Marcus Roberts


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A medieval French ballad also implicated the scholar Peitevin. He is said to have fled in the disturbances after Hugh's body was discovered, accused of being the one who originally enticed the boy. This ballad also recounts that Joppin, the other main 'conspirator', was dragged 'at horse's tails' and then hung at Canwick, a mile south of Lincoln.

The story of the boy captured the public imagination and the libel gained a wide currency. Many pilgrims came to his tomb. Contemporary accounts clearly suggest that the Bishop of Lincoln may have deliberately whipped up the hysteria. Be that as it may, a martyred 'victim' of the accursed Jews was no doubt good for encouraging pilgrimage to the Cathedral; any chance to acquire a martyr and 'saint' was not easily rejected. Before very long an ornate shrine was created around the tomb of the boy in the south choir isle of the Cathedral and miracles were duly claimed. The cult was popular, but waned after the Expulsion of the Jews of England in 1290.

Little Hugh's feast day was 27 August, but that is, fortunately, no longer observed. He was traditionally depicted, kneeling, bound in cords before the Virgin Mary. Little Hugh was never officially canonised and was a local 'saint', such as were not uncommon at the time.

Joseph Jacobs, in The Jews of Angevin England, surmised that the Blood Libel at Lincoln might have come about in more prosaic circumstances. He speculated that little Hugh had accidentally fallen and drowned in a cesspit near Joppin's house while playing. Some of the most important Jews in England had come to Lincoln to celebrate the wedding of Belleassez, the daughter of Berechiah of Nicole. When the body of the boy was eventually found in a highly decomposed state in the vicinity a day after the wedding, the consequences were terrible. Jacobs' reading of the accounts suggests that the Jews, lead by Peitevin, may have attempted to hide the body. Then, when the body was found by the Christians, Lexington was close at hand and, fuelled by prejudice, drew the, to him, obvious conclusion. Proof was added when a confession was forced from Joppin under duress.

The story of the death of Little Hugh captured popular imagination and has reverberated around Europe ever since. It appeared in Chaucer's Canterbury Tales, in the 'Prioress's Tale' and was also regurgitated in popular ballads and folksongs, which have been regularly performed, and even recorded, to the present. In 1975, the English folk-rock group, Steeleye Span, recorded a track about Little Hugh on their album Commoner's Crown: in their version the murderer is, 'a lady gay...dressed in green'. A number of different versions exist and are performed internationally, with the singers, ignorant of, or uncaring about, the infamy of the content, still repeating the libel.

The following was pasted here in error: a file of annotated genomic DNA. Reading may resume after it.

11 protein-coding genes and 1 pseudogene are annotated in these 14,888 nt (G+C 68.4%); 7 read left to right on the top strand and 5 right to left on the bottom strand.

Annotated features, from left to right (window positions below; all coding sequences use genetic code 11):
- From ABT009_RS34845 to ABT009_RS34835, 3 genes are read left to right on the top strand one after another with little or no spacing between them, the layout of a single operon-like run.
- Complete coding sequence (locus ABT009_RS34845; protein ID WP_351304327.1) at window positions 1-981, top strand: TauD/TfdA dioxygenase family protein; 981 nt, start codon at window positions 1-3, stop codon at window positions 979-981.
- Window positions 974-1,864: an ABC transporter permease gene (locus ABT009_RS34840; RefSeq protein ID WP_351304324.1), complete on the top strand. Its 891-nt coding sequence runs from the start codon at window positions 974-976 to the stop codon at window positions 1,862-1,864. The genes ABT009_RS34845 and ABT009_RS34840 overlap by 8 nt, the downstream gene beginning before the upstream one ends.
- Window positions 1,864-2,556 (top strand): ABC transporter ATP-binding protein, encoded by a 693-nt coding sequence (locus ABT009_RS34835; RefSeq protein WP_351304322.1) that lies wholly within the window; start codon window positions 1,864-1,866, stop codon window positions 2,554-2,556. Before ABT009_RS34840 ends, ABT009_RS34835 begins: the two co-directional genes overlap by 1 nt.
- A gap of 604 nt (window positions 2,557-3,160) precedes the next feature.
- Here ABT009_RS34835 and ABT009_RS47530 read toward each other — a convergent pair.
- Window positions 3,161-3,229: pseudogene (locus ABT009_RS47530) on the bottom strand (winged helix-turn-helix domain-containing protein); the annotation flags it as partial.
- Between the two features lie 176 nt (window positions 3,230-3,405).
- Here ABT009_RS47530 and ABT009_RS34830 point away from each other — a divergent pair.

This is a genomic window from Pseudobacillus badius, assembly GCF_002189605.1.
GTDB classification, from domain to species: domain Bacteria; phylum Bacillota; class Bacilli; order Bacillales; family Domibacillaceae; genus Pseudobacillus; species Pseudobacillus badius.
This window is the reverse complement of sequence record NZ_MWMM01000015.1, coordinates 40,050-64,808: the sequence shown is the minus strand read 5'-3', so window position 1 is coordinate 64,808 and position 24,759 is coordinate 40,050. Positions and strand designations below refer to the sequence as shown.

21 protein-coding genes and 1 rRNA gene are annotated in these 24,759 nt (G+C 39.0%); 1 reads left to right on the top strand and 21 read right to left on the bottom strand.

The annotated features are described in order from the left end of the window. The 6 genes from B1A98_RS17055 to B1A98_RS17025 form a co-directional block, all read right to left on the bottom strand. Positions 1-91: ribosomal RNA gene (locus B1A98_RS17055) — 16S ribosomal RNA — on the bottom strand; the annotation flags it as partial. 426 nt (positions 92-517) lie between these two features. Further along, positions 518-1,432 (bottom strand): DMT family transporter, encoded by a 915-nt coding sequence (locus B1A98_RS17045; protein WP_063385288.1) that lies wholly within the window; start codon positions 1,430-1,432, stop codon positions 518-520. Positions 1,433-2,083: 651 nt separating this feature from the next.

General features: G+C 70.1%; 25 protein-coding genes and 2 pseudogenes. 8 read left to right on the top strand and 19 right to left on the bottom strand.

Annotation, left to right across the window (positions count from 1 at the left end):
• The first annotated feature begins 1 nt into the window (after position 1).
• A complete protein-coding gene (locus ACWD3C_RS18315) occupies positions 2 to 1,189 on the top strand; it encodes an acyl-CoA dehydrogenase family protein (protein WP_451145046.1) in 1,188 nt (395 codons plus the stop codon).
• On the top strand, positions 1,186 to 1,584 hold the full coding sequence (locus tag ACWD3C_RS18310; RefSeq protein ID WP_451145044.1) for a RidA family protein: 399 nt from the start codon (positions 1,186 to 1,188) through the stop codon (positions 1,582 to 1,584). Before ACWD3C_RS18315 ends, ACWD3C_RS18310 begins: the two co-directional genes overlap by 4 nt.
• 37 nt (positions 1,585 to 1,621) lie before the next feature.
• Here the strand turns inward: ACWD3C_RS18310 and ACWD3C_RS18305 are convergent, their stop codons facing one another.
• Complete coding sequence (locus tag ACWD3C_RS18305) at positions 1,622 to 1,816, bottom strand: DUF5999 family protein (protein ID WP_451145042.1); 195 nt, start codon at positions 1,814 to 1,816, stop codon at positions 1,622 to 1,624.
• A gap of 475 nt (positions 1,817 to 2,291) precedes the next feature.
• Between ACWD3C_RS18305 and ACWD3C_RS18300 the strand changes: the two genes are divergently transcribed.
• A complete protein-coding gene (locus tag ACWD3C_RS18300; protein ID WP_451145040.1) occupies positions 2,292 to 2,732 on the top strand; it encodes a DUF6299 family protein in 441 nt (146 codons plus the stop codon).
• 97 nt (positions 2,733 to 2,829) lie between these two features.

Events after this terrible episode continued on a downwards spiral. In 1266, the Lincoln Jews were attacked during the Barons' War. The barons sacked and desecrated the synagogue and burnt records. Leo of Lincoln was executed in 1275. He was an important businessman, but one who found himself much mulcted by the king. In 1278, Bellassez, daughter of Master Benedict of Lincoln (Beraciach of Nicole), whose wedding may have played a role in the Blood Libel, was hanged in London.

From 1275, Edward I forbade the Jews of England to lend at interest, and those who had previously lent at interest had to find other ways of earning their living and many seem to have genuinely traded in corn, wool and other commodities using an early form of futures contracts where staples were purchased in advance of the crop effectively making a bet on the market prices in advance of the crop. In this period many prominent Jews in Lincoln traded in both corn and wool, with six Jewish merchants predominant in the Jewish wool business as they contracted for about half of the business in the Jewish community. Between 1288 and1290, Lincoln Jews had about 6% of the local wool market.

The final episode was the expulsion of all the Jews of England in 1290. The Jews in Lincoln left behind a large amount of property in the form of bonds and housing. There was £423 in money bonds, £601 in corn and a very large amount of £1,595 in wool, all of which went to the King. There was a large stock of housing left behind, much of it of high quality. The records show that a lot of these survived into the 15th century. Of particular interest is the Charter of Richard III to the City of Lincoln, of 1484, which presents a list of the former properties of the Jews in Lincoln, including the old Jews' cemetery. Also a petition of Edward III seems to clearly link the Jews, in the local mind, with the former economic well-being of the town and refers to their strong-rooms as 'greatest hiding-places' in Lincoln.

Across the country Jewish properties continued to be identified for many centuries as former Jewish properties on rent rolls and in property documents, or as part of an oral tradition, which appears to have happened in Lincoln as well as elsewhere. The evidence shows that the Jews continued to have a considerable impact on local folk memory, even in their absence.

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